The hospital also is working to accommodate patients' schedules, rather than the traditional approach that puts the convenience of the hospital first. Clinic hours were extended, e-visits were made available online, and Holy Family Memorial also implemented same-day appointments at its clinics.
The overall impact of consumerism is a positive one for the healthcare industry, Herzog says. "My greatest concern is that while the healthcare system is changing, albeit at a glacial pace, employers are struggling to make sense of this shift to consumerism," he says. "Employers rushing to high deductibles often give little or no help to the employee about how to appropriately access healthcare in this new environment."
More impact on outpatient services than inpatient
Consumerism appears to have more impact on outpatient services than inpatient care, says Mark Bogen, senior vice president of finance and chief financial officer at South Nassau Communities Hospital, a 400-staffed-bed acute care facility in Oceanside, New York. Patients still rely on their physicians to refer them to the appropriate hospital and generally don't question that choice unless the facility is out of network. It's only at that point that most patients will speak up and ask about an in-network alternative, he says.
"People are becoming much more savvy about the ultimate financial responsibility and the high deductibles, and it's the outpatient choices where they put that information to use," Bogen says. "We are certainly seeing the impact of that here on Long Island, with patients moving away from hospital-based outpatient ambulatory services to our freestanding counterparts."
South Nassau's efforts to follow patient trends in the past few years actually have backfired because of the move to consumerism, he says. With all the experts predicting that hospital admissions would decrease as patients gravitated more toward ambulatory care, South Nassau negotiated managed care contracts that would take advantage of that move with high-margin ambulatory care fees.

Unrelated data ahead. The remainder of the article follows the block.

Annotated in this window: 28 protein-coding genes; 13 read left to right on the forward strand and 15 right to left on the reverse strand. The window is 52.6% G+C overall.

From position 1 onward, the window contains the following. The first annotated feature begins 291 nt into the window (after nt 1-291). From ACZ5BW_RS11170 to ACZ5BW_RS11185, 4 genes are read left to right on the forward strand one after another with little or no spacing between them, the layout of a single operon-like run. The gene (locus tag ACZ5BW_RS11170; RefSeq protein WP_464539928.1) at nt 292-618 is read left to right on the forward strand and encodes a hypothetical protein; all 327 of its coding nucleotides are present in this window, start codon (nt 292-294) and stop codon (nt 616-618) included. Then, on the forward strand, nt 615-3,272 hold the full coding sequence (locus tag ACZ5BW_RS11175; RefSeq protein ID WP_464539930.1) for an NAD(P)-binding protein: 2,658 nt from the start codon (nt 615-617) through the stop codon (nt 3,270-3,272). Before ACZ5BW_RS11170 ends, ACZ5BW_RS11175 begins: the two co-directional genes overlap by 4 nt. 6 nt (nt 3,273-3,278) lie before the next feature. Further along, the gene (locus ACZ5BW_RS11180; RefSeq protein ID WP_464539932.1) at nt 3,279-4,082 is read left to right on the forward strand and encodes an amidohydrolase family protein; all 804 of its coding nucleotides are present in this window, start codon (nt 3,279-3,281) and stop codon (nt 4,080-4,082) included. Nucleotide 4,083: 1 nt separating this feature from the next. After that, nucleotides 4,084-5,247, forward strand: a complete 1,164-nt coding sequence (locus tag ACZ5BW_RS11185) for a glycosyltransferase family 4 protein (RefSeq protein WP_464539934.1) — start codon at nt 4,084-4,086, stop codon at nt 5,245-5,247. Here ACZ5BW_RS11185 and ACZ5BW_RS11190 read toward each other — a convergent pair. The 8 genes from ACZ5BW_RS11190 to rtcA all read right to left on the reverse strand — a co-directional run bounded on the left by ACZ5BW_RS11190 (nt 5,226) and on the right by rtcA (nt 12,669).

"What has happened is that we have substantially outpriced ourselves in the market, in relation to freestanding, primarily physician-owned and -operated providers of ambulatory care," Bogen explains. "And now insurance carriers have put in benefit designs that penalize recipients who prefer to use hospital-based ambulatory services. So the quandary we have in terms of redoing our managed care rate structure is that we could bring down our rates, but if the benefit design remains to penalize those using our facilities, we aren't accomplishing anything."
The insurers have to give a little if the hospital lowers its rates, so South Nassau is working with insurance companies to develop shared savings relationships that would soften the impact of patients continuing to move to freestanding ambulatory care. The hospital would share in the savings generated by the managed care plan patients choosing more cost-effective care in freestanding facilities, helping to compensate for the hospital's loss in revenue. Talks also are underway to establish a "skinny network" in which the insurer agrees to exempt South Nassau from the high deductibles that patients otherwise would pay when choosing the hospital over a freestanding facility.
Threats from urgent care, drugstore clinics
The damage from lost patients may be mitigated by the glut of urgent care centers on Long Island, which was spurred by the constant search for more cost-effective care outside the hospital. With a new one popping up in seemingly any vacant space, South Nassau leaders initially saw them as formidable competition that promised to save managed care providers money over patients going to a hospital emergency department, so the insurers were willing to pay physicians more than the standard private practice fee schedule. That led many local physicians to sign on with the urgent care centers, which left the community with fewer primary care physicians.
"So when they couldn't find a primary care doctor, people ended up using the urgent care as their primary care," Bogen explains. "The insurers end up paying more for the patient to see the doctor in an urgent care setting than if that doctor was available for a regular primary care visit. Now we're seeing the insurers go back to paying the primary care practice rate, and many of the urgent care operations can't sustain themselves on that."
As that threat recedes, another serious challenge for South Nassau is the CVS pharmacy directly across the street. CVS Health—which reported 2014 net revenues of $139 billion, and net operating profit of $8.8 billion—can undercut the hospital on prices for basic services at the chain's Minute Clinics because it is willing to lose money on a flu shot if it means getting a customer in the door to buy retail goods and use the pharmacy, Bogen says. The idea of setting up a similar clinic has crossed his mind, but Bogen notes that larger healthcare systems have tried that and ended up closing or subleasing the clinics because they were not profitable.
South Nassau also has gone to social media to slow the loss of patients seeking a better price. Realizing that, although it had a good Web presence, it wasn't very active on social media, hospital leaders brought in a new hire at the senior vice president level to focus on improving the hospital's exposure on Facebook, Twitter, and other social media.